If your diet is in a bit of a tailspin, then why not contact me for some nutritional advice

what i do 4

October is breast cancer awareness month

For more healthy eating advice please visit my website http://www.nutrition-coach.co.uk/

BCAM

 

The number of people being diagnosed with breast cancer is increasing, but the good news is survival rates are improving. This may be because of more targeted treatments, earlier detection and better breast awareness.

 

Sadly 1 in 8 women in the UK will develop breast cancer in their lifetime. That’s the equivalent of 150 people every day or one person every 10 minutes.

Having a healthy diet is no guarantee that you will not succumb to this disease but the NHS have said “there are benefits for women who maintain a healthy weight, do regular exercise and who have a low intake of saturated fat and alcohol.’

So what does a healthy diet look like?

By making a few changes and some small tweaks to your current eating habits you too can have a healthy diet.

  • 20814963_10154896478886903_999091747_nStart by eating more fruit and veg. Think about variety, in fact a ‘rainbow of colours. Try and eat whatever is in season; this is for two reasons, one it’s cheaper and two the food will be at its best and most nutritious. If you can’t always buy fresh don’t worry frozen and tinned can be just as good
  • Reduce the amount of processed foods you eat. They can often be packed with saturated fats, sugars and salt.
  • Eat moderate amounts of lean protein like tofu, beans,quinoa, chicken, fish (including oily fish like salmon, mackerel and trout) and eggs,

thai-tofu-curry

  • Drink eight glasses of water or fluid a day – this not only keeps you hydrated but can fill you up and help curb your appetite
  • Eat moderate amounts of wholegrain carbs like pasta, bread and rice. Wholegrains contain more fibre which is not only good for your digestion but will help you feel fuller for longer

Wholegrains

  • Make sure you eat enough dairy and dairy alternatives – these contain valuable amounts of calcium for healthy bones and teeth. Low fat versions will help reduce calories without a reduction in calcium (but be aware of the sugar content in ‘low fat’)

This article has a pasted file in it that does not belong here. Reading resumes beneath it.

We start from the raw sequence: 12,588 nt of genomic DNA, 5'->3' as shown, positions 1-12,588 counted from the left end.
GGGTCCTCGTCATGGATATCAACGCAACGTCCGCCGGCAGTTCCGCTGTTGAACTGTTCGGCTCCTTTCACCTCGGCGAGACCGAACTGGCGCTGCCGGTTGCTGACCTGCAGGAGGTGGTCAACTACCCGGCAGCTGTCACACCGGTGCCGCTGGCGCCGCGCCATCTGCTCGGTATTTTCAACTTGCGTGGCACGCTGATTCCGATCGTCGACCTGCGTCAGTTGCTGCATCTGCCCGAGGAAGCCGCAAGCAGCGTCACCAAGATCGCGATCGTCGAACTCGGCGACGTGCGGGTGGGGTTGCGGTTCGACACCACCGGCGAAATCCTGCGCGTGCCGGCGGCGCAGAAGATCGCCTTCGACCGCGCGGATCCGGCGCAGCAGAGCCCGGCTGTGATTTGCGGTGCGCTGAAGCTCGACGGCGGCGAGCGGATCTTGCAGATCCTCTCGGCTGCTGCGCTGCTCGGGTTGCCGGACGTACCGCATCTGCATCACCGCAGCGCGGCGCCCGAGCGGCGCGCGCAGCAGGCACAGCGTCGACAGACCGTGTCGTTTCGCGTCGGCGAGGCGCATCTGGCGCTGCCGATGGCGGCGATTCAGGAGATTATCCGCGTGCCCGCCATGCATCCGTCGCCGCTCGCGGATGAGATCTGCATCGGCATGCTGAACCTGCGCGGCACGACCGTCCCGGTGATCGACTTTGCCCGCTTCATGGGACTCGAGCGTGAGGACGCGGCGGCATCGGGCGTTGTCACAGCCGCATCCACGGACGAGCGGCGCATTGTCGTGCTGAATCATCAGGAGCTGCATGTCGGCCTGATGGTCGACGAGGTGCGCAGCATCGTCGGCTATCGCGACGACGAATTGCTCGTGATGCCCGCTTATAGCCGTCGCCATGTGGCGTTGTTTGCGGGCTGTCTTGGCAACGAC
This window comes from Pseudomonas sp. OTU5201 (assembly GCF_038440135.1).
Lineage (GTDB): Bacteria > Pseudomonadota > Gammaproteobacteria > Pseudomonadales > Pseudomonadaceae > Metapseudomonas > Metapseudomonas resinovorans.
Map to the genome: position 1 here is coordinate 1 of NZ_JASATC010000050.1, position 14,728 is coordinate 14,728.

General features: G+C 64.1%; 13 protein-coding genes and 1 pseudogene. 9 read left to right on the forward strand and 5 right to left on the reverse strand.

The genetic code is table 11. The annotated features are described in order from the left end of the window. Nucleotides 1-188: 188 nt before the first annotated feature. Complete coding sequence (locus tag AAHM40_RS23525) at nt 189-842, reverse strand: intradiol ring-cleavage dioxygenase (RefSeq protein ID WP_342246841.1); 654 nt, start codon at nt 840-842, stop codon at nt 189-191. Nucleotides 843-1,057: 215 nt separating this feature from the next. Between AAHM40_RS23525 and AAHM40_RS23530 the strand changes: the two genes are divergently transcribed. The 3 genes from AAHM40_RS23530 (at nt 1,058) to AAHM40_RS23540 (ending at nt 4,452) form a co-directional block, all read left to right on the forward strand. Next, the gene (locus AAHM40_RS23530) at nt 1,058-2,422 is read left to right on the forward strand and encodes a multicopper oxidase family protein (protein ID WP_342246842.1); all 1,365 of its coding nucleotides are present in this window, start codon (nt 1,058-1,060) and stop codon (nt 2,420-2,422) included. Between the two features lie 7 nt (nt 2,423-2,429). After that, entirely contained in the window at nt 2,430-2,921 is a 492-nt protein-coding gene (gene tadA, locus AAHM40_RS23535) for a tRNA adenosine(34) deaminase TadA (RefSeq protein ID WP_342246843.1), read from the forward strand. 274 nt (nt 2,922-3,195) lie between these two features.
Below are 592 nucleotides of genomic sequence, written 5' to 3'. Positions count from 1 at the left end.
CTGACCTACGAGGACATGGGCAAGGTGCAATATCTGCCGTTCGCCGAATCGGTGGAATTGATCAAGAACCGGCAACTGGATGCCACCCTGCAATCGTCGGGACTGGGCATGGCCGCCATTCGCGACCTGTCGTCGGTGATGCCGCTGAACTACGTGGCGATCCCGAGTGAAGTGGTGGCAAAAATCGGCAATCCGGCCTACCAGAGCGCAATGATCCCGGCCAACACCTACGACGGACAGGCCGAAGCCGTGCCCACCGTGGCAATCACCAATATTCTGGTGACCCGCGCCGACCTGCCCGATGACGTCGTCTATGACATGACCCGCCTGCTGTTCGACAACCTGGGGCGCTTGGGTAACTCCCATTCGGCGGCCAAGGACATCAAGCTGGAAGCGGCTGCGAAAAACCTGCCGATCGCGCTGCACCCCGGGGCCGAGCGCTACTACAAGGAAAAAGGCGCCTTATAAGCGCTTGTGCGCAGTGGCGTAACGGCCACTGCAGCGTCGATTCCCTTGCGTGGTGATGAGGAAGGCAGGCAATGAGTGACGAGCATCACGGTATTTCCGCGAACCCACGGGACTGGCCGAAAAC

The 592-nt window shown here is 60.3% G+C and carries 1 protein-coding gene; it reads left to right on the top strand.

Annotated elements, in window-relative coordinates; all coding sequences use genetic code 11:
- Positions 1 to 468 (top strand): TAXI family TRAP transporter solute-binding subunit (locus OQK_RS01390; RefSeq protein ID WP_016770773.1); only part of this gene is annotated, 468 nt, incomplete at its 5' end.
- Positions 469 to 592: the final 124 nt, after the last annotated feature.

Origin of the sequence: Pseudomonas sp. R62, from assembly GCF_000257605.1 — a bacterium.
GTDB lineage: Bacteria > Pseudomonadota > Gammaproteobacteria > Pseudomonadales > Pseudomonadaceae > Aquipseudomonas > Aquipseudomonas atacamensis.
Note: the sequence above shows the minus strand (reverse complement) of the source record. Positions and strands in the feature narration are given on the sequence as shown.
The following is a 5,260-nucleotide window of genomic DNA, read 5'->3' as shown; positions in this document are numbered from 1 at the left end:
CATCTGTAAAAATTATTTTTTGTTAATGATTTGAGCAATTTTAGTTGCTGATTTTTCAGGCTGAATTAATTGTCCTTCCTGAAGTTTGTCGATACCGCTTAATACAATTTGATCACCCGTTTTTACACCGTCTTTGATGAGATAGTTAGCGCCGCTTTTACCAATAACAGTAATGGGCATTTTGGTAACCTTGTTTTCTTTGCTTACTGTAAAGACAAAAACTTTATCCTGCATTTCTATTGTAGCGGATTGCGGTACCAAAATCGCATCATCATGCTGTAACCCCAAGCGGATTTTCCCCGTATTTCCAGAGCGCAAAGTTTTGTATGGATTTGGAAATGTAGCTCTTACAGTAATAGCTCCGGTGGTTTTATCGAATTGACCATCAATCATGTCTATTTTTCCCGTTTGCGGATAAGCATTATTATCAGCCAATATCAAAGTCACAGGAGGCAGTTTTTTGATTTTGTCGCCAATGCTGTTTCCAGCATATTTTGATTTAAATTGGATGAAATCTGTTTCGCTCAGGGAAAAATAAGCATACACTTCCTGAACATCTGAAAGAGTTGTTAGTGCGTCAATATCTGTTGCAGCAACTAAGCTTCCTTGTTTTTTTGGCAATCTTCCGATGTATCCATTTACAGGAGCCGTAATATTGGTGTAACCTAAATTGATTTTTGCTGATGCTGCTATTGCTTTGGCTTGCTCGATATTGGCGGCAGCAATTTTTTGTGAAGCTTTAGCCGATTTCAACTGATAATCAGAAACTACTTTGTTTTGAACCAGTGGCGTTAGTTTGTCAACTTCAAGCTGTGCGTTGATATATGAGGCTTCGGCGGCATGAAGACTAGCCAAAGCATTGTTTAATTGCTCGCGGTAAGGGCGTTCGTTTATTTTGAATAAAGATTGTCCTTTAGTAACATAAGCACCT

• If you do drink alcohol do so in moderation and be aware of the safe limits. Both men and women can drink up to 2 units of alcohol a day without significant risk to their health.  Although it is advisable to go alcohol free a number of days a week

 

All this month you can do things to support breast cancer awareness month (bcam)

risotto beetroot

 

You could simply buy a badge or bangle from shops and supermarkets, make a donation, if you are a woman be breast aware, wear pink on a Friday in October, do a fun run in aid of this great cause, or why not make your friends, family or work colleagues this beautiful, healthy pink beetroot risotto and ask for a contribution to a cancer charity

 

 

marsden cancer

 

The recipe is from a great cookbook, that is not only helpful to those affected by cancer but for the whole family.  The introduction also provides useful information about healthy eating

 

If you would like more information or have been affected by breast cancer please click on any of these websites for helpful information and support

maggies_nottinghamhttps://www.maggiescentres.org

 

http://www.breastcancercare.org.uk

images

http://www.breastcancercare.org.uk/about-us/lavender-trust

http://www.breastcancercampaign.org

http://www.breakthrough.org.uk